Chelation and IV therapy
At A Better Alternative Medical Center, we deliver many different combinations of nutrients via intravenous infusion to target many different medical conditions very effectively, but of these, chelation therapy is probably the best known. In essence, chelation is the introduction into the body of a substance that has the ability to chemically attract unwanted minerals from the body’s tissues and lead them to be eliminated. The "chelating” substance can be a chemical, a nutrient, or a food, hence, there are a number of substances that can be used to chelate (i.e., remove unwanted minerals) in this way. Certainly, the best known of these is EDTA (ethylenediamine tetra-acetic acid, familiar to us as a preservative in many foods). The protocol for administering EDTA that we use at our center has been refined and tested over the past 50+ years and, to provide the safest and highly effective treatment.
The use of EDTA in traditional medicine is limited to the removal of toxic lead, while, in holistic medicine, it is used as a way to unearth fatty plaque from blood vessels by directly removing calcium that is integral to its structure. But beyond reduction in plaque, the benefits of intravenous EDTA treatments are multiple. To name a few:
Up to a remarkable 90% reduction in the overall risk of cancer (based on a classic Swiss study)
Improvement in blood pressure
Increase in bone mineral density
Healing of leg/foot ulcers and gangrene of the extremities
Preventing stents from closing after being placed surgically
Reduction of or elimination of Coumadin and other pharmaceutical medications
For these reasons and more, chelation therapy can be of value to nearly anyone with adequate kidney function to do this therapy safely.
As with any medical treatment chelation must be administered using proper protocol, and prudent judgment. Dr. Leder was first introduced to intravenous therapies, including chelation therapy, at the Atkins Center in 1988, and was Board Certified in the mid 90’s via the American Board of Chelation Therapy (now the American Board of Heavy Metal Toxicology). The doctor employs a conservative approach, with frequent replacement of essential minerals, and regularly scheduled clinical monitoring.
Another popular chelation therapy features the agent DMSA (meso-2,3-dimercaptosuccinic acid). DMSA is used to draw heavy metals out of the body, including lead, mercury, arsenic, and antimony. These metals act as oxidants in your body, causing damage and a wide variety of symptoms, mostly focused in the areas of the nervous system, emotional health, skin problems, and the gastrointestinal tract. Some forms of autism have been tentatively linked to an excess body level of these metals in very young children. Several years ago, an announcement was made in New York City that a striking 25% of its population had excess blood levels of lead.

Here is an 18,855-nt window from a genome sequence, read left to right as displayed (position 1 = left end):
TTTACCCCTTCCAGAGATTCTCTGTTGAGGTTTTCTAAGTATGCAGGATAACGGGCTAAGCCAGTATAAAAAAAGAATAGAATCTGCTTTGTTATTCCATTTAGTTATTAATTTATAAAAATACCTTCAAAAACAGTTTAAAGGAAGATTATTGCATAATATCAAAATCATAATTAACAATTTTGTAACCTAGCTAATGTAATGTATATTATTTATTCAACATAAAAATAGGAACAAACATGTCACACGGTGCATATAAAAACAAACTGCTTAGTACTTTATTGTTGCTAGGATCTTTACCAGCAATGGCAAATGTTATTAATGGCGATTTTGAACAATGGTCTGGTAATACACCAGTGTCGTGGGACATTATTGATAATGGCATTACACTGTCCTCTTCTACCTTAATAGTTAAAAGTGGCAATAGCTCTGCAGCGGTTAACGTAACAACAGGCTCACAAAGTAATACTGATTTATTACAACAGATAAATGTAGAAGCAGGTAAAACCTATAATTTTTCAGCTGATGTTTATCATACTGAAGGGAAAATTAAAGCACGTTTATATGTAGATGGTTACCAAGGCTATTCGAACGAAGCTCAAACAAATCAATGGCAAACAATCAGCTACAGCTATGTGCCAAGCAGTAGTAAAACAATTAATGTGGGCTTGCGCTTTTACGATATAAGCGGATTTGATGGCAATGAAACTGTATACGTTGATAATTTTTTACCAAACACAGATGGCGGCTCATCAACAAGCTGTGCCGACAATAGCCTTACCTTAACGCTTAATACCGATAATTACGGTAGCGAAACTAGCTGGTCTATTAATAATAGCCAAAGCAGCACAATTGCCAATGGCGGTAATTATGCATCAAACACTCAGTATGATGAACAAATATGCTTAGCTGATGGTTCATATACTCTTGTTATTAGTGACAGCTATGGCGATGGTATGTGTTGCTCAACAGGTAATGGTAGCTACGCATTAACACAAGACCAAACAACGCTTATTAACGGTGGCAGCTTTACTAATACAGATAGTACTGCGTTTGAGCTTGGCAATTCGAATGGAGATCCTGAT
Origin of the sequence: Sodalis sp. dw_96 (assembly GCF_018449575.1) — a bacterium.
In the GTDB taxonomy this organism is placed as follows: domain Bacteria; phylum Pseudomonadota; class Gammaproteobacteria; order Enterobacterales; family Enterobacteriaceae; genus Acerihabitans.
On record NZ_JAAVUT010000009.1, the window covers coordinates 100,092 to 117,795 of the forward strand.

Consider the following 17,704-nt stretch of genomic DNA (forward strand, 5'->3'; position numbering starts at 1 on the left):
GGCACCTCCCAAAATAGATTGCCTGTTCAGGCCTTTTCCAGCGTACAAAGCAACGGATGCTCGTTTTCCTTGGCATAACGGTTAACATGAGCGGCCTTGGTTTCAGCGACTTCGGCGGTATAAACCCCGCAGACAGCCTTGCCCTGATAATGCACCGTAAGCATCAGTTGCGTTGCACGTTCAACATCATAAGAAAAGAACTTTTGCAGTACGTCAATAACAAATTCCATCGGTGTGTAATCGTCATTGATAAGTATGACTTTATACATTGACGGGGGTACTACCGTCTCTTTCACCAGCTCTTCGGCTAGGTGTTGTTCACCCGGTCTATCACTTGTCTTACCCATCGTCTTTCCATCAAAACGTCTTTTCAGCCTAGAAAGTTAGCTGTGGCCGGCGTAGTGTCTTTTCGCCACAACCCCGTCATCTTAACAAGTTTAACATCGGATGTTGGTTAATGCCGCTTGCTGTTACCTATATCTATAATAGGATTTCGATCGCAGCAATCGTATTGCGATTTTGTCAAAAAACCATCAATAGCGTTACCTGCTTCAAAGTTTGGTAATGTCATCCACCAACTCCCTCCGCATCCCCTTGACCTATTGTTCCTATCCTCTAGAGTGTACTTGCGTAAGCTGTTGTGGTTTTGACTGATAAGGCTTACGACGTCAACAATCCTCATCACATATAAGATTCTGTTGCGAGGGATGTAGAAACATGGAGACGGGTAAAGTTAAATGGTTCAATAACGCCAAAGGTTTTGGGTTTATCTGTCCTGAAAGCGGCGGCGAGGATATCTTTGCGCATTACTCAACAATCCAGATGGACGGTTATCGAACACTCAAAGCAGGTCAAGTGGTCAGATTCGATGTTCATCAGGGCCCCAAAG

Lowering one's levels of the toxic “heavy metals” can play a critical role in alleviating certain conditions. The metals are removed on a daily basis by our own detoxification systems as they travel through our bloodstreams upon exposure, but this doesn’t always work well enough. Sometimes the exposures are too intensive for the body to handle, and some metals remain. Some people do not have a strong ability to eliminate metals (poor detoxifiers) and in this case, again, some metals are left behind in the body. These remaining metals find” sanctuary” in the body’s tissues (fatty tissue is the preferred site), and after they bind there securely, they do not readily offer themselves for further detoxification by the body. Rather, they remain in the tissue for years, causing less acute symptoms than would an outright, acute overdose, but, over time, wreaking serious havoc on an individual’s health.
When Dr. Leder does specialized testing and discovers that a patient has high levels of metals, she suggests an appropriate course of chelation. She is often asked why, if this is so important, did no other physician in the past ever test them, tell them that they had this problem, and explain its medical consequences. Dr. Leder has no perfect answer for this question, other than that this essential piece of medicine, as with several others, has been left to functional physicians such as herself, and to make sure to tell friends and family to get themselves checked for heavy metal intoxication as well.
If you have been chelated in the past, it would be wise to check levels again from time to time. If this is the case, or if you know someone who has been treated by the doctor, scheduling bloodwork would be the next step.
Other useful and often used intravenous protocols exist for:
Dissolving Soft (non-calcified) Arterial Plaque
Immune Enhancement or Moderation
Resolution of Acute Viral Illnesses